14 PART III ITEM 10. DIRECTORS AND EXECUTIVE OFFICERS OF THE REGISTRANT (continued) COMPLIANCE WITH SECTION 16(a) OF THE EXCHANGE ACT Based solely on its review of the copies of Form 4's received by the Company, the Company believes that during its most recent fiscal year ended June 30, 1998, that its officers and directors complied with the filing requirements under Section 16(a). ITEM 11. EXECUTIVE COMPENSATION SUMMARY OF CASH AND OTHER COMPENSATION The following table sets forth compensation for services rendered in all capacities to the Company during the years ended June 30, by each of the executive officers. SUMMARY COMPENSATION TABLE <TABLE> <CAPTION> Annual Compensation ------------------------------- All Other Name and Principal Position Year Salary Bonus Other(1) Compensation(2) ---------------------------------------- ---- -------- ------ ---------- ---------------- <S> <C> <C> <C> <C> <C> Mark A. LeDoux, Chief Executive Officer and Director 1998 208,000 304 40,270 27,842 1997 201,579 50,345 28,422 18,703 1996 213,520 45,300 8,592 21,987 William P. Spencer, President, Chief Financial Officer, and Director 1998 182,000 304 779,409 39,838 1997 178,830 72,304 166,178 37,438 1996 169,275 40,300 113,656 35,005 </TABLE> (1) Amounts do not exceed the lesser of $50,000 or 10% of salary and bonus combined for named executive, except as set forth in the following table. (2) See following table. (continued) 14

15 PART III ITEM 11. EXECUTIVE COMPENSATION (continued) SUMMARY OF CASH AND OTHER COMPENSATION (continued) <TABLE> <CAPTION> Mark A. William P. LeDoux Spencer ------- ---------- <S> <C> <C> Other Annual Compensation-1998 Gain from exercise and sale of stock options $ -- $730,084 Personal Transportation 18,000 18,000 Other Personal Expenses 22,270 31,325 ------- -------- Totals $40,270 $779,409 ------- -------- Other Annual Compensation-1997 Gain from exercise and sale of stock options $ -- $ 92,799 Personal Transportation 18,600 13,800 Other Personal Expenses 9,822 59,579 ------- -------- Totals $28,422 $166,178 ------- -------- Other Annual Compensation-1996 Gain from exercise and sale of stock options $ -- $ 53,078 Personal Transportation -- 7,284 Other Personal Expenses -- 40,600 Tax Payment Reimbursements -- 12,694 ------- -------- Totals $ 8,592 $113,656 ------- -------- All Other Compensation-1998 401(k) Employer Contributions $ 5,675 $ 7,647 Life Insurance and Disability Premiums 4,621 15,446 Medical, Dental and Vision 15,046 14,245 Board of Director Meetings 2,500 2,500 ------- -------- Totals $27,842 $ 39,838 ------- -------- All Other Compensation-1997 401(k) Employer Contributions $ 5,550 $ 6,698 Life Insurance Premiums 1,920 13,990 Medical, Dental and Vision 10,233 15,750 Board of Director Meetings 1,000 1,000 ------- -------- Totals $18,703 $ 37,438 ------- -------- All Other Compensation-1996 401(k) Employer Contributions $ 8,759 $ 10,974 Life Insurance Premiums 1,819 13,998 Medical, Dental and Vision 9,909 8,533 Board of Director Meetings 1,500 1,500 ------- -------- Totals $21,987 $ 35,005 ------- -------- </TABLE> (continued) 15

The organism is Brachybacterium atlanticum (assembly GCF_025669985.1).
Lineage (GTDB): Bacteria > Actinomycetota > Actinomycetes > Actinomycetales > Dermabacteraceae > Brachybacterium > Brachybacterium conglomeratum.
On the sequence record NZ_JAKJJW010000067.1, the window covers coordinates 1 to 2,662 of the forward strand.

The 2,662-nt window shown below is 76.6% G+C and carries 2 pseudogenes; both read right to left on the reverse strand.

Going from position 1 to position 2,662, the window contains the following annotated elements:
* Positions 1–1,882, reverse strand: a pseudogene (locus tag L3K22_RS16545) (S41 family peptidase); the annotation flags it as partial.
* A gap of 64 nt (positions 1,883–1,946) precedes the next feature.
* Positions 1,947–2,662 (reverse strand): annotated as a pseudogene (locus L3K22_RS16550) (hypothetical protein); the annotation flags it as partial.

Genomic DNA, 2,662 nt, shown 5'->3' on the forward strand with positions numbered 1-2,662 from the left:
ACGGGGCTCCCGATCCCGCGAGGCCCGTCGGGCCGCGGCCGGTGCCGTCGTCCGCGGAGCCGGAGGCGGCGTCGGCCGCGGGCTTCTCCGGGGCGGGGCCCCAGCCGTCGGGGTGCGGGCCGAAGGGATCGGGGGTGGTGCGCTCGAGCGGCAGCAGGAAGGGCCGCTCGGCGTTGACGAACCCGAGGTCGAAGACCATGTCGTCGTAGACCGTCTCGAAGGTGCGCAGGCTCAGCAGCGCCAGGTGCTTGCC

16 PART III ITEM 11. EXECUTIVE COMPENSATION (continued) OPTION GRANTS The following table contains information concerning the stock option grants to the Company's Chief Executive Officer and each of the other named executive officers that were made for the fiscal year ended June 30, 1998: POTENTIAL VALUE OF OPTIONS GRANTED IN FISCAL 1998 <TABLE> <CAPTION> Potential at Shares % of Exercise Expire ---------------------- Granted Total options Price Date 5% 10% ------- ------------- -------- ---------------- -------- -------- <S> <C> <C> <C> <C> <C> <C> Mark A. LeDoux 30,000 10.00% $10.50 January 21, 2003 $ 67,884 $146,192 William P. Spencer 110,000 36.67% $10.50 January 21, 2003 $248,910 $536,036 All other 160,000 53.33% ------- ------ Total 300,000 100.00% ======= ====== </TABLE> (1) There is no assurance provided to any executive officer or any other holder of the Company's securities that the actual stock price appreciation over the five-year option term will be at the assumed 5% and 10% levels or at any other defined level. Unless the market price of the Company's common stock does in fact appreciate over the option term, no value will be realized from the option grants made to the executive officers. (2) The options granted to the named executives were granted under the Company's 1992 Incentive Stock Option Plan on January 21, 1998 at the fair market value price of $10.50. The following restrictions apply to the options granted: (a) The recipient must be employed with the Corporation on the date of exercise, (b) fifty percent of the granted options are exercisable on the date of grant, (c) the remaining fifty percent will become exercisable on January 21, 1999. OPTION EXERCISES AND HOLDINGS The following table sets forth information for the year ended June 30, 1998, concerning option exercises and option holdings under the 1992 Incentive Stock Option Plan, the 1992 Nonqualified Stock Option Plan, and the 1994 Nonqualified Stock Option Plan with respect to the Company's executive officers: AGGREGATED OPTIONS/SAR EXERCISES IN LAST FISCAL YEAR AND FISCAL YEAR-END OPTION/SAR VALUES <TABLE> <CAPTION> Value Number of Unexercised Value of Unexercised In-The Realized Market Options/SAR's at Fiscal Money Options/SAR's at Price at Year-End(#) Fiscal Year End(1) Shares Exercise less ---------------------------- ------------------------------ Acquired Exercise Price Exercisable Unexercisable Exercisable Unexercisable -------- --------------- ----------- ------------- ----------- ------------- <S> <C> <C> <C> <C> <C> <C> 1992 Plans- Mark A. LeDoux 0 $ 0 90,000 0 $1,192,500 $0 William P. Spencer 68,000 $730,084 137,000 0 $1,453,375 $0 1994 Plan- Mark A. LeDoux 0 $ 0 100,000 0 $1,537,500 $0 William P. Spencer 0 $ 0 125,000 0 $1,921,875 $0 </TABLE> (1) The closing price of the Company's common stock at June 30, 1998, as quoted on the Nasdaq Exchange, was $20.00. 16